The crew of MB Abram Galleries recently traveled to Seattle to chat with Jan Haag in her Good Shepherd studio about the
Haag Needlepoint Collection

Jan Haag was born in the Pacific Northwest in 1933. She studied fine art at the Burnley Art School in Seattle and the Art Institute of Chicago. In 1971, after herself directing many documentary films, she joined the American Film Institute (AFI) where she administered the nation's largest film granting program: The Independent Filmmaker Program, funded by the National Endowment for the Arts.  While at AFI, she founded the Directing Workshop for Women, a celebrated program in which notable women artists including Joanne Woodward, Lee Grant, Maya Angelou, Karen Arthur, Anne Bancroft, Dyan Cannon and others honed their directing skills. In this time, she also served on the boards of many film festivals/programs, including the Bellevue Film Festival, Filmex, Sundance Institute, and the International Women Filmmakers Symposium.

In 1982, Haag retired from AFI to devote herself to art, writing, and a life of voluntary simplicity.  She continued publishing and participating in readings of her poems and fiction throughout the country, but it was her textile experiments which began in the 1970’s to which she turned with the greatest of energy. In this, she was mentored by good friend and internationally acclaimed textile artist Lenore Tawney (1907-2007).

Tawney had demonstrated that textile art had the potential of being more than a craft, her fiber art works internationally recognized as examples of significant, timeless, cutting edge art. Similarly,  Haag saw a contemporary art potential in another traditional textile form, the medium of needlepoint. This decision posed a significant challenge, as needlepoint more than almost any other textile medium was, when she took it up, widely viewed by most contemporary artists as an antiquated, backward looking craft. Through determined experimentation and applying techniques and iconography learned from a lifetime of travel, including treks on foot alone, through India, Korea, China, Thailand, Nepal, Russia and Europe, Haag would forever change the perceptions and possibilities of needlepoint.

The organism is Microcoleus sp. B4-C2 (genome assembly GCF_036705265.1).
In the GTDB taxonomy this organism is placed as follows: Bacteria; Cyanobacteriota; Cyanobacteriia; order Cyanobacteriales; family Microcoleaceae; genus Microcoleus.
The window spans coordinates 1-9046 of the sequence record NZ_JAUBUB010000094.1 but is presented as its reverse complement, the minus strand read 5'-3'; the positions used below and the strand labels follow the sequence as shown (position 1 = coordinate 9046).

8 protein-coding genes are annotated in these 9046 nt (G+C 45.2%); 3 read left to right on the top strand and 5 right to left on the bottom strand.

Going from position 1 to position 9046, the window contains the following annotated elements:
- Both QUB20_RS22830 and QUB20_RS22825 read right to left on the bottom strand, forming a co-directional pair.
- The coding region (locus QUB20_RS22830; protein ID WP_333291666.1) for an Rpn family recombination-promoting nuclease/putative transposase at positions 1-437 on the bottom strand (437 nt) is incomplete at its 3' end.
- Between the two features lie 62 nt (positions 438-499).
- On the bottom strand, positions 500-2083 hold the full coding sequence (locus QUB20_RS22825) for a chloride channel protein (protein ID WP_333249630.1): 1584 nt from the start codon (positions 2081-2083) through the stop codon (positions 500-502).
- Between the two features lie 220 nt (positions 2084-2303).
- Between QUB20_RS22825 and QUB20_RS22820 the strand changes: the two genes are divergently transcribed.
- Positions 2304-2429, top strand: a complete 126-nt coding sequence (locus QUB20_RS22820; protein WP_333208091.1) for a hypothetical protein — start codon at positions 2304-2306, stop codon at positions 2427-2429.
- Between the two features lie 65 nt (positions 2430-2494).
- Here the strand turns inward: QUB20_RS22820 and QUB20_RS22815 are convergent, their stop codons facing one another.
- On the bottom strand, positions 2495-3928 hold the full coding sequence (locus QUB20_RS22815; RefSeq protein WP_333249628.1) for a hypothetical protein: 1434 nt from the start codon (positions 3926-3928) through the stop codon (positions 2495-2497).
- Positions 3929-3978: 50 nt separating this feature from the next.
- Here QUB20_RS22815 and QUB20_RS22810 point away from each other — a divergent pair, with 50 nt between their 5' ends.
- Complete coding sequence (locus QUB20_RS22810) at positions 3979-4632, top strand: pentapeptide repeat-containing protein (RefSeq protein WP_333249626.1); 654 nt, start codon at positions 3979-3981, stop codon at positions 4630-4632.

Between 1975 and 2008,  Haag created 23 needlepoint works, working on some of these simultaneously, one took ten years to complete. The more complex of these canvases required hundreds, sometimes thousands of hours of work. As Haag writes of the textile art medium, “Compared with the roughhouse immediacy of painting and sculpture, one can cite many a rug, tapestry, piece of stitchery which took a year to make or, at times, a decade. Back and back and back, millennia by millennia, the history and lore of weaving/stitchery recedes as we, at the near end of the time scale, proceed -- cloth, grid arts, fractals and computer -- into the future”.

And speaking of her own needlepoint work, Haag writes, “Over the years, working on these pieces has become one of my primary ways of understanding both the world and my experience of it. The works… transmit knowledge. Not only the powerful subjective awareness of light and color, but the pleasure associated with study -- in this case, study of music, astronomy, mathematics, travel, archaeology, and the iconographic, mystical and esoteric traditions of many cultures”.